Mitochondrial superoxide: production, biological effects, and activation of uncoupling proteins

Free Radic Biol Med. 2004 Sep 15;37(6):755-67. doi: 10.1016/j.freeradbiomed.2004.05.034.


Mitochondria are potent producers of cellular superoxide, from complexes I and III of the electron transport chain, and mitochondrial superoxide production is a major cause of the cellular oxidative damage that may underlie degradative diseases and aging. This superoxide production is very sensitive to the proton motive force, so it can be strongly decreased by mild uncoupling. Superoxide and the lipid peroxidation products it engenders, including hydroxyalkenals such as hydroxynonenal, are potent activators of proton conductance by mitochondrial uncoupling proteins such as UCP2 and UCP3, although the mechanism of activation has yet to be established. These observations suggest a hypothesis for the main, ancestral function of uncoupling proteins: to cause mild uncoupling and so diminish mitochondrial superoxide production, hence protecting against disease and oxidative damage at the expense of a small loss of energy. We review the growing evidence for this hypothesis, in mitochondria, in cells, and in vivo. More recently evolved roles of uncoupling proteins are in adaptive thermogenesis (UCP1) and perhaps as part of a signaling pathway to regulate insulin secretion in pancreatic beta cells (UCP2).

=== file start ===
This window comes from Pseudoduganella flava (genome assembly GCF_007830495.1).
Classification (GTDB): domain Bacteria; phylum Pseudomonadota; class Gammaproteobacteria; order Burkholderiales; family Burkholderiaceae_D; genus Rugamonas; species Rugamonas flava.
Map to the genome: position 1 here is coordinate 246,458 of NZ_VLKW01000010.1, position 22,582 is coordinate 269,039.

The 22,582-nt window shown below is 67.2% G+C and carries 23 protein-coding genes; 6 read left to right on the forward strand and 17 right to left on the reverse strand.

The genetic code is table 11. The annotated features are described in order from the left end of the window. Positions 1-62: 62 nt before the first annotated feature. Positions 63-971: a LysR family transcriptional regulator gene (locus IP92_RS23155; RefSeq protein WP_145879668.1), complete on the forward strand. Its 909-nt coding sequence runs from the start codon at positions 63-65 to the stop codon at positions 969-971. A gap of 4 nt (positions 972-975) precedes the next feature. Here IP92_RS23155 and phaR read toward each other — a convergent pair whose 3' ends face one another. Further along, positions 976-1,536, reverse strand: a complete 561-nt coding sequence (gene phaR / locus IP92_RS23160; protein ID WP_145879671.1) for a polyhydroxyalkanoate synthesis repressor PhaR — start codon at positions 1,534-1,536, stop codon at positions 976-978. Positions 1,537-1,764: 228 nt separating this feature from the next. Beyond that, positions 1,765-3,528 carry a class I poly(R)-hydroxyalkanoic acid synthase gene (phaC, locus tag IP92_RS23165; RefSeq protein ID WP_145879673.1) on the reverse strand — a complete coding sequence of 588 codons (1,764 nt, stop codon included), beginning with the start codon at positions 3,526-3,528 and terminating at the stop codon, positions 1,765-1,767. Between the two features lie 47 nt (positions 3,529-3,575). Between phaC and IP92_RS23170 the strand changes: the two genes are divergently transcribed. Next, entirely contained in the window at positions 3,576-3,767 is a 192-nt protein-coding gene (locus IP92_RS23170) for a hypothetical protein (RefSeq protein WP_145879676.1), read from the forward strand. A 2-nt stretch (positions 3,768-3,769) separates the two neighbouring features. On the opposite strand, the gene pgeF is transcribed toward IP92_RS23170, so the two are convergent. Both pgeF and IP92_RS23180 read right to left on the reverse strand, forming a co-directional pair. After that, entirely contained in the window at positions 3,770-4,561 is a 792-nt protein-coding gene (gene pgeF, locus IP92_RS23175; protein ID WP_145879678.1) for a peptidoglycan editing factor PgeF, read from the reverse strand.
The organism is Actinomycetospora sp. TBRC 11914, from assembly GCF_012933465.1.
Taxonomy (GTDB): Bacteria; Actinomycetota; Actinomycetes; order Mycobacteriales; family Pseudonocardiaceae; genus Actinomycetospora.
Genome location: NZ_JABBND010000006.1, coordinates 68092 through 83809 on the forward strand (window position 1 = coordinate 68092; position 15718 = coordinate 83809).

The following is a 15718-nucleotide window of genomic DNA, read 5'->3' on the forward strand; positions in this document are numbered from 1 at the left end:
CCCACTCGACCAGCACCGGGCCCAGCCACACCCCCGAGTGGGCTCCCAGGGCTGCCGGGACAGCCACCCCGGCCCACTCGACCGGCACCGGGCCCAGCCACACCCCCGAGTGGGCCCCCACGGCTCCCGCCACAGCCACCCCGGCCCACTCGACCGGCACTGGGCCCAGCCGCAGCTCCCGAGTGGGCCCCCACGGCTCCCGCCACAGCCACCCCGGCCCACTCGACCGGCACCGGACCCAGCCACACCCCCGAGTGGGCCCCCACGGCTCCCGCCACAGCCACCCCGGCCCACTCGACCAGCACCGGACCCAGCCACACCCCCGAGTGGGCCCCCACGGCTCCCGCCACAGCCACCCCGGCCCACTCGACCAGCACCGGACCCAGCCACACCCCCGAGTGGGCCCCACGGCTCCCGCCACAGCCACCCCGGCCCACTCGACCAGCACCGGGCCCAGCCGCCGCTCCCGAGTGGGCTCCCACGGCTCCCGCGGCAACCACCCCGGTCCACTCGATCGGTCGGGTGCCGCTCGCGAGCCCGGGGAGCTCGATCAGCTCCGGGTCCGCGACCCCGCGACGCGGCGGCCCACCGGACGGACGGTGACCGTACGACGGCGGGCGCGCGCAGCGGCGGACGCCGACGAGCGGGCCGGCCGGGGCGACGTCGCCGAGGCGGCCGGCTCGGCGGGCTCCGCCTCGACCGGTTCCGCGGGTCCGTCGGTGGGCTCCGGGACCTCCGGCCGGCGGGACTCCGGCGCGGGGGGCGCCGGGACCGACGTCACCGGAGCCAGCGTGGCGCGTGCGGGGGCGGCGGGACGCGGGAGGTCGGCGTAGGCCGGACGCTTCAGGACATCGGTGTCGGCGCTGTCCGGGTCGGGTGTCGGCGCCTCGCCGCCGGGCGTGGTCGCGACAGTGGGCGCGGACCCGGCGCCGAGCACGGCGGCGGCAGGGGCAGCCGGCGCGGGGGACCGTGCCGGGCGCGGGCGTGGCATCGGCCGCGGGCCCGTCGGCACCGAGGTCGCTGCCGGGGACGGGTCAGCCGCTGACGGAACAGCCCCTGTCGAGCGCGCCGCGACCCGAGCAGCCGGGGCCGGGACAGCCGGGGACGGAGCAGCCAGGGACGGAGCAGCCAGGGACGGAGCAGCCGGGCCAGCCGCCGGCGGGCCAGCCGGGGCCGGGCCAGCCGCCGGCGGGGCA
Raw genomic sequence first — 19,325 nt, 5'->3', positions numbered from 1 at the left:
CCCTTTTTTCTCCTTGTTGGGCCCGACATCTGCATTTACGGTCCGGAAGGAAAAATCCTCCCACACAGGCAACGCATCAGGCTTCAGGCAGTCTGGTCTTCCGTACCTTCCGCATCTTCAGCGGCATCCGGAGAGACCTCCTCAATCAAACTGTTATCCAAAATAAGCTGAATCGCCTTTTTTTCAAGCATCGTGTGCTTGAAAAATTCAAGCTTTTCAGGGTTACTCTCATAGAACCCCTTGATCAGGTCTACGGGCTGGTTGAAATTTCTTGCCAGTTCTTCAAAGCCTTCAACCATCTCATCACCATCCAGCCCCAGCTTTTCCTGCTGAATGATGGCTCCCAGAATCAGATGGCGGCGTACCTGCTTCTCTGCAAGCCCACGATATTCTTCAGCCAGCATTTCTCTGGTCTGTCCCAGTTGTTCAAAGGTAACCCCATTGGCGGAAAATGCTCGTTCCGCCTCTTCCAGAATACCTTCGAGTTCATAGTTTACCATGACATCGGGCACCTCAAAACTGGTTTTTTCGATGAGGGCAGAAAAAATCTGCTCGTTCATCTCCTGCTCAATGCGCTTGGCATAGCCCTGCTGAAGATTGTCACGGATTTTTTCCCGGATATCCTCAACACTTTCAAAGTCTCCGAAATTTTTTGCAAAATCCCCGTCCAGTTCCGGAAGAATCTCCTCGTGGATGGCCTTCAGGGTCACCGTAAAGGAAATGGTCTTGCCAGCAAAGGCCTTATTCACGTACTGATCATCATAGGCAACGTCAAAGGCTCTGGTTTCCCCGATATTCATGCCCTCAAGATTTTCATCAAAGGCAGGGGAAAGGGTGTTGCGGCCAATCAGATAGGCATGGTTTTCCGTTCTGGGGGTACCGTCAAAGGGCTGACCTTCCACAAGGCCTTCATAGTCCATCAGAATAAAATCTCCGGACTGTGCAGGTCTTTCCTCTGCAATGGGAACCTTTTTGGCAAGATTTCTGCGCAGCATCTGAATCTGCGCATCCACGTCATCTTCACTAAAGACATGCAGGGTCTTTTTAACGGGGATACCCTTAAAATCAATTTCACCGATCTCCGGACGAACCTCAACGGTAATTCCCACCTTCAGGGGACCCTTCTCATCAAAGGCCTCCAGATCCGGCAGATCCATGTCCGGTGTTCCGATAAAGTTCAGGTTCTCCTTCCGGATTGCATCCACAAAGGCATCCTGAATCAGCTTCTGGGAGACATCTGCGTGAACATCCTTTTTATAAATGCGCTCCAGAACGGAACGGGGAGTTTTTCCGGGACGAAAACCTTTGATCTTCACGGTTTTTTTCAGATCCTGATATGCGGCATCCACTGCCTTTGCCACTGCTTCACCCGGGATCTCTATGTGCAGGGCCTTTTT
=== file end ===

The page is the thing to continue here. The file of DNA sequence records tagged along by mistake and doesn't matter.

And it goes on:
Publication types

  • Review

MeSH terms

  • Aging
  • Aldehydes / chemistry
  • Animals
  • Carrier Proteins / physiology*
  • Electron Transport
  • Fatty Acids / metabolism
  • Free Radicals
  • Glucose / metabolism
  • Humans
  • Insulin / metabolism
  • Insulin Secretion
  • Ion Channels
  • Islets of Langerhans / cytology
  • Lipid Peroxidation
  • Membrane Proteins / physiology*
  • Membrane Transport Proteins / physiology*
  • Mice
  • Mice, Knockout
  • Mitochondria / metabolism*
  • Mitochondrial Proteins / physiology*
  • Models, Biological
  • Oxygen / metabolism
  • Protons
  • Signal Transduction
  • Superoxides / metabolism*
  • Uncoupling Protein 1
  • Uncoupling Protein 2
  • Uncoupling Protein 3


  • Aldehydes
  • Carrier Proteins
  • Fatty Acids
  • Free Radicals
  • Insulin
  • Ion Channels
  • Membrane Proteins
  • Membrane Transport Proteins
  • Mitochondrial Proteins
  • Protons
  • UCP1 protein, human
  • UCP2 protein, human
  • UCP3 protein, human
  • Ucp1 protein, mouse
  • Ucp2 protein, mouse
  • Ucp3 protein, mouse
  • Uncoupling Protein 1
  • Uncoupling Protein 2
  • Uncoupling Protein 3
  • Superoxides
  • Glucose
  • 4-hydroxy-2-nonenal
  • Oxygen